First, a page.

Feeds
75%
Pioneer Kuro KRL-37V

Pioneer Kuro KRL-37V LCD TV

LCD with with plasma pretensions

  • alert
  • submit to reddit

Choosing a cloud hosting partner with confidence

Then you have merely to finesse sound and vision to your liking. Sound appears to just mean Surround Sound on or off. The Surround Sound effect was rather echoey and best left off except for extreme blockbuster movies.

Pioneer Kuro KRL-37V

Sideshow: additional interfacing for camcorders and the like

Picture manipulation is not much more complicated and the factory default settings are pretty good. And the picture, let’s be clear, is darned impressive. No pasty greys from an over-dominant backlight, with colours muted into pastel versions. The contrast is deeply impressive, the blacks are much stronger than on most LCDs and Pioneer has matched the film-like quality its plasmas excel at. Is it as good as plasma at deep, rich blacks with details leaping out of shadows? No, but it’s certainly better than most other LCD screens.

The Pioneer filter on the front of the screen is remarkably successful. This TV is a trifle more reflective than regular LCD screens, which takes getting used to, but it imbues everything with a cinematic sheen. The KRL-37V also has an ambience monitor which adjusts the brightness of the backlight according to the light in the room, which helps with the cinema feel. The 100Hz refresh rate also smoothes the picture.

This is a Full HD panel so, as you’d hope, it’s especially strong with HD content. In an episode of Lost on Sky 1 HD, the lush jungle shone out appealingly, while gushing flames in the ancient undercover lair – we’ll avoid spoiling too much for those waiting for the DVD – were glossy, but persuasive. Since a lot of HD drama is shot with little or no make-up for the men, it’s there we need to look for detail. Skin tones, from Jack Shephard’s blood-blotched complexion to Locke’s sweaty permatan were convincing.

Pioneer Kuro KRL-37V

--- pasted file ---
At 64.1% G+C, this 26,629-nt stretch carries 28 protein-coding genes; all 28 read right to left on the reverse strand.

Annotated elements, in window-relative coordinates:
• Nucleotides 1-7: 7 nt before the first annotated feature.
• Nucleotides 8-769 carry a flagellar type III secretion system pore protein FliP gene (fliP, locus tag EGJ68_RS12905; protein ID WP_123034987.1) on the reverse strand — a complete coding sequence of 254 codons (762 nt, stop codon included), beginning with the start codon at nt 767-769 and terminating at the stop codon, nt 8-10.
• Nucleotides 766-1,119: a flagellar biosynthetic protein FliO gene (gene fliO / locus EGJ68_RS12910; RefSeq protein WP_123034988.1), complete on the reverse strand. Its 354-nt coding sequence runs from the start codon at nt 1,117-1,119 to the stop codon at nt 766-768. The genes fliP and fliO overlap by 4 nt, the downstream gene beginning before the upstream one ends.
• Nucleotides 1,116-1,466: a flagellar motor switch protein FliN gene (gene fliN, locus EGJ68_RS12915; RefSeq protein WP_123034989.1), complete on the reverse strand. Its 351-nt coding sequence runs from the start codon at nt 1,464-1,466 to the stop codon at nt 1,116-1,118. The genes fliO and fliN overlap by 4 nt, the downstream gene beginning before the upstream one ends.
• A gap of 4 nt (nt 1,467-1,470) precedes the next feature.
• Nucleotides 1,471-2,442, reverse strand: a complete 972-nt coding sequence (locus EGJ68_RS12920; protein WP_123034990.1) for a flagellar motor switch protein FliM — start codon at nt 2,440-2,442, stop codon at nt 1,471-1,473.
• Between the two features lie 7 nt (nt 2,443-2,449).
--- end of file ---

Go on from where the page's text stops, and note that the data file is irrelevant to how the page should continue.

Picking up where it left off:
Base concerns: free screwdriver with every set

Older footage such as Mary Poppins on Disney Cinemagic HD had that reassuring Technicolor warmth we recall from childhood, with great sharpness and detail even down to Dick Van Dyke’s sooty chimney-sweep clothing.

Beginner's guide to SSL certificates

Next page: Verdict

More from The Register

next story
Ex-US Navy fighter pilot MIT prof: Drones beat humans - I should know
'Missy' Cummings on UAVs, smartcars and dying from boredom
Don't wait for that big iPad, order a NEXUS 9 instead, industry little bird says
Google said to debut next big slab, Android L ahead of Apple event
Xperia Z3: Crikey, Sony – ANOTHER flagship phondleslab?
The Fourth Amendment... and it IS better
Microsoft to enter the STRUGGLE of the HUMAN WRIST
It's not just a thumb war, it's total digit war
Netscape Navigator - the browser that started it all - turns 20
It was 20 years ago today, Marc Andreeesen taught the band to play
A drone of one's own: Reg buyers' guide for UAV fanciers
Hardware: Check. Software: Huh? Licence: Licence...?
The Apple launch AS IT HAPPENED: Totally SERIOUS coverage, not for haters
Fandroids, Windows Phone fringe-oids – you wouldn't understand
Apple SILENCES Bose, YANKS headphones from stores
The, er, Beats go on after noise-cancelling spat
prev story

Whitepapers

Forging a new future with identity relationship management
Learn about ForgeRock's next generation IRM platform and how it is designed to empower CEOS's and enterprises to engage with consumers.
Cloud and hybrid-cloud data protection for VMware
Learn how quick and easy it is to configure backups and perform restores for VMware environments.
Three 1TB solid state scorchers up for grabs
Big SSDs can be expensive but think big and think free because you could be the lucky winner of one of three 1TB Samsung SSD 840 EVO drives that we’re giving away worth over £300 apiece.
Reg Reader Research: SaaS based Email and Office Productivity Tools
Read this Reg reader report which provides advice and guidance for SMBs towards the use of SaaS based email and Office productivity tools.
Security for virtualized datacentres
Legacy security solutions are inefficient due to the architectural differences between physical and virtual environments.